180 Degrees secured grants from several counties that it serves, about $150,000 in donations and also got a $680,000 loan from the Small Business Administration.
Pfarr said he anticipates there is more hard work ahead for the organization to continue providing services while the pandemic threat remains.
"This is not going away until we have comprehensive vaccination, testing and contract-tracing at the local level," Pfarr said. "We are planning our [fiscal] 2021 budget that starts in July. And we have a waiting list of 40 guys being released from prison. We must connect them with employment and housing before they leave us."
So far, nobody at Clifton Place has contracted the virus.
"I've been here for about a month and I just finished [online] forklift certification and I'm looking for work in manufacturing," said Kurt Mahoney, a Clifton resident. "The biggest change for me is doing so much more online and being restricted in terms of job searching. There are warehouse and grocery-store jobs.
"I want a job that pays enough to cover rent and my other basic needs; $15 an hour or more. You've got to be optimistic and you're doomed for disaster. It's all supposed to happen within two to three months."
Coffey's Clifton Place crew has delivered over long hours, including trying to lift spirits during COVID times. The life skills, substance abuse and self-empowerment work continues.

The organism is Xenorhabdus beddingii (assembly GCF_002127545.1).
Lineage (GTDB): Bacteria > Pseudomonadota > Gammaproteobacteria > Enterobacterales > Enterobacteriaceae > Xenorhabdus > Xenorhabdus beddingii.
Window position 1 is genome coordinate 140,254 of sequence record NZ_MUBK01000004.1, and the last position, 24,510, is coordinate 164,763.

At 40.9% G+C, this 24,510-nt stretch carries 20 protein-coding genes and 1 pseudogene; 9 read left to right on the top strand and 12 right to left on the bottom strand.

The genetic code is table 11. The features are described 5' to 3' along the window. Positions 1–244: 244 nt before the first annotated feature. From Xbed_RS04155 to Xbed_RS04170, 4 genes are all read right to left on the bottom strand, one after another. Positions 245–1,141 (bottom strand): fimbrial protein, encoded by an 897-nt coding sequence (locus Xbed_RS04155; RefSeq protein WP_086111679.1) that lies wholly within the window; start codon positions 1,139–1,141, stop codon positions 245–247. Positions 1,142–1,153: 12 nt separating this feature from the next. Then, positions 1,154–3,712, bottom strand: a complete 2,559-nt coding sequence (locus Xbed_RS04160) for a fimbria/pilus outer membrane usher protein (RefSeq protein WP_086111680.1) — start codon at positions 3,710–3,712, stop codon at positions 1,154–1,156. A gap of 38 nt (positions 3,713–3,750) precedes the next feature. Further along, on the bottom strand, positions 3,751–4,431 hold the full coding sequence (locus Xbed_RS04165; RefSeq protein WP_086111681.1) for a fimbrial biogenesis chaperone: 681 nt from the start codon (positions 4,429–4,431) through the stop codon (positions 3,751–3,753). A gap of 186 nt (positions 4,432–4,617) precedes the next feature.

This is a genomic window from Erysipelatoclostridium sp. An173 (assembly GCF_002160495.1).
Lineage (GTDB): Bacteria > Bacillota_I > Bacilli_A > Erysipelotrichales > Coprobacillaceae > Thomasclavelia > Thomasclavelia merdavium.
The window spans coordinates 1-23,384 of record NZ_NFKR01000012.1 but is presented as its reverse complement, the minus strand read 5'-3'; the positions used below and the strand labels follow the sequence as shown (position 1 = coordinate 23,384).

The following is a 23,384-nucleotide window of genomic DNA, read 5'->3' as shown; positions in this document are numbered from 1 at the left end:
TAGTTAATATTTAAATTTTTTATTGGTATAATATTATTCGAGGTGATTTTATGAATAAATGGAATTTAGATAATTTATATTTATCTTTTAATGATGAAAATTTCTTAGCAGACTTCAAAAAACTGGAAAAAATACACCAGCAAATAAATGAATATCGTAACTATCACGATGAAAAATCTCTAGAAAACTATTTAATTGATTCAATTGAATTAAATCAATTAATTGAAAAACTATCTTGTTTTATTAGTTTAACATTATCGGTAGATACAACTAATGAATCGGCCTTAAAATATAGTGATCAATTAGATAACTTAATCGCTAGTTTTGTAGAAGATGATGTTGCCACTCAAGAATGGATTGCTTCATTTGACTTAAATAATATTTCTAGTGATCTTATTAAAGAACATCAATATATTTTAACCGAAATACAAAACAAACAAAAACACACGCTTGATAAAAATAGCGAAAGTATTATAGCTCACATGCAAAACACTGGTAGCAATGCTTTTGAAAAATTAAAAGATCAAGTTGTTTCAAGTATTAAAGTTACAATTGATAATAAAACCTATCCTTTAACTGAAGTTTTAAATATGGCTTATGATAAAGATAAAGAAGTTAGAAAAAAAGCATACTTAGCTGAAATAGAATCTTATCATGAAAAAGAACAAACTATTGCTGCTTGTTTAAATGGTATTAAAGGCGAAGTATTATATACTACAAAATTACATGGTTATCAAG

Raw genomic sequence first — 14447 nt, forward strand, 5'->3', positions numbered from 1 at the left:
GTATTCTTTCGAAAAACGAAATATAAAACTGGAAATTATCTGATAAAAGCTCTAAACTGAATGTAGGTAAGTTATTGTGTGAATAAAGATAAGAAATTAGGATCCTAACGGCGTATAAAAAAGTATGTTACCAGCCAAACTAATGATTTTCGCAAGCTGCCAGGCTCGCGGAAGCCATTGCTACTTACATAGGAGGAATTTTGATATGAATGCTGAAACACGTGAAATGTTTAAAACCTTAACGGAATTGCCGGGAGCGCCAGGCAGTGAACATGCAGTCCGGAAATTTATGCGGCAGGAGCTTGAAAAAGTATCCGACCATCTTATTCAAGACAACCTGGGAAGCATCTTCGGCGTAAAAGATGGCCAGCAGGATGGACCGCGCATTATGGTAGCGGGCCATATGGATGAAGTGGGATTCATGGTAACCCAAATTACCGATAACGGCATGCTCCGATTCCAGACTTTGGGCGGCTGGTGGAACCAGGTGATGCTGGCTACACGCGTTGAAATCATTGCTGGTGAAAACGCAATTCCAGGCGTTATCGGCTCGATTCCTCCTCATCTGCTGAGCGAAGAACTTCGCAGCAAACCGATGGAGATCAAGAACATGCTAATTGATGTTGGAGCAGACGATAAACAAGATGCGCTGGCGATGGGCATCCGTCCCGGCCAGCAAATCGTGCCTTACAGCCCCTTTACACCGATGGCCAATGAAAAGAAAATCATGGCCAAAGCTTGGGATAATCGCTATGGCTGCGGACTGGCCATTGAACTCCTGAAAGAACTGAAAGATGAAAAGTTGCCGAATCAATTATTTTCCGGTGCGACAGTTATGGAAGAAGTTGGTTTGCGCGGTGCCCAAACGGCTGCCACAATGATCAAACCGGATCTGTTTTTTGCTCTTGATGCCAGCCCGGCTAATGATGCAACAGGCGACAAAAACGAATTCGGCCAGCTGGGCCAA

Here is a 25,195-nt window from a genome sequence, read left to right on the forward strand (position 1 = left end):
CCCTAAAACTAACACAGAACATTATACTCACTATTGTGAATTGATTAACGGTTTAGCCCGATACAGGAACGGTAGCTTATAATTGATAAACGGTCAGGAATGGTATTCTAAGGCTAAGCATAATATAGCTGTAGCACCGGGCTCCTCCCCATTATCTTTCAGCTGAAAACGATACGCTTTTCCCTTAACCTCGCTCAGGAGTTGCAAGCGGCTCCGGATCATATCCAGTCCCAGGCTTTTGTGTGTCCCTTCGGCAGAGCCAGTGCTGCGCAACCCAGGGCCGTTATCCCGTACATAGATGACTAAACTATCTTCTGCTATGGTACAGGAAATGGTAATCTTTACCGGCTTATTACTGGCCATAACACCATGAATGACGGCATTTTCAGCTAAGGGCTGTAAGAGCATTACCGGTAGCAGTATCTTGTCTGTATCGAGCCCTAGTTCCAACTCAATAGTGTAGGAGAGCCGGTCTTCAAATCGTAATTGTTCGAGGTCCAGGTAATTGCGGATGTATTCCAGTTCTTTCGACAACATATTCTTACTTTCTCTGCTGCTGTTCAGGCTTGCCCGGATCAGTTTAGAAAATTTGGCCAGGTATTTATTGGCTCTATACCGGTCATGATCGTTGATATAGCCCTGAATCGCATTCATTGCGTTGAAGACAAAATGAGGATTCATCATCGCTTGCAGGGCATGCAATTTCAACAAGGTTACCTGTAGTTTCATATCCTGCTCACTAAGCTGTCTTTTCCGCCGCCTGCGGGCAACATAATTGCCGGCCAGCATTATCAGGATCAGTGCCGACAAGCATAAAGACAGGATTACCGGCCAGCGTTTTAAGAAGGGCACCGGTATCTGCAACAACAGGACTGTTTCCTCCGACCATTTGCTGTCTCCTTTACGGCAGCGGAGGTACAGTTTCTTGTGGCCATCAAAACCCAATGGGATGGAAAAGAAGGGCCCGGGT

"We've got five full-time staff and three part-timers," Coffey said. "We need to double that, but it's not in the budget. There are not many Tonys or Layees out there. I can't have them burn out.
"Our clients … have paid the price. It's good for society if we can find them proper housing and good jobs."
Neal St. Anthony has been a Star Tribune business columnist and reporter since 1984. Reach him at firstname.lastname@example.org.
Read the full article in the Star Tribune here: https://www.startribune.com/180-degrees-battled-covid-19-on-top-of-tough-mission-to-assist-ex-offenders/570696012/
TonkaTogether, a fundraising project of the Excelsior Morning Rotary Club, is raising needed funds for 180 Degrees and five other non-profits in the Twin Cities southwest metro suburbs. All non-profits provide basic needs services in the community, services which are in greater demand during Covid-19.
"We're grateful for the support of the Excelsior Morning Rotary Club and all the people in the community who are lending support, said 180 Degrees' CEO Dan Pfarr. "No organization can solve youth homelessness alone and so we appreciate the community coming together when we truly need support."
180 Degrees operates Hope House, a emergency shelter for youth, ages 14-19 who are homeless, and Lanewood House, fully furnished affordable apartments for young adults 18-22 who are at risk of homelessness. Waiting lists persist at both Hope House and Lanewood House during Covid-19, indicating the ongoing need for safe shelter and programming.
Read more about TonkaTogether in article from the Sunrise Sailor.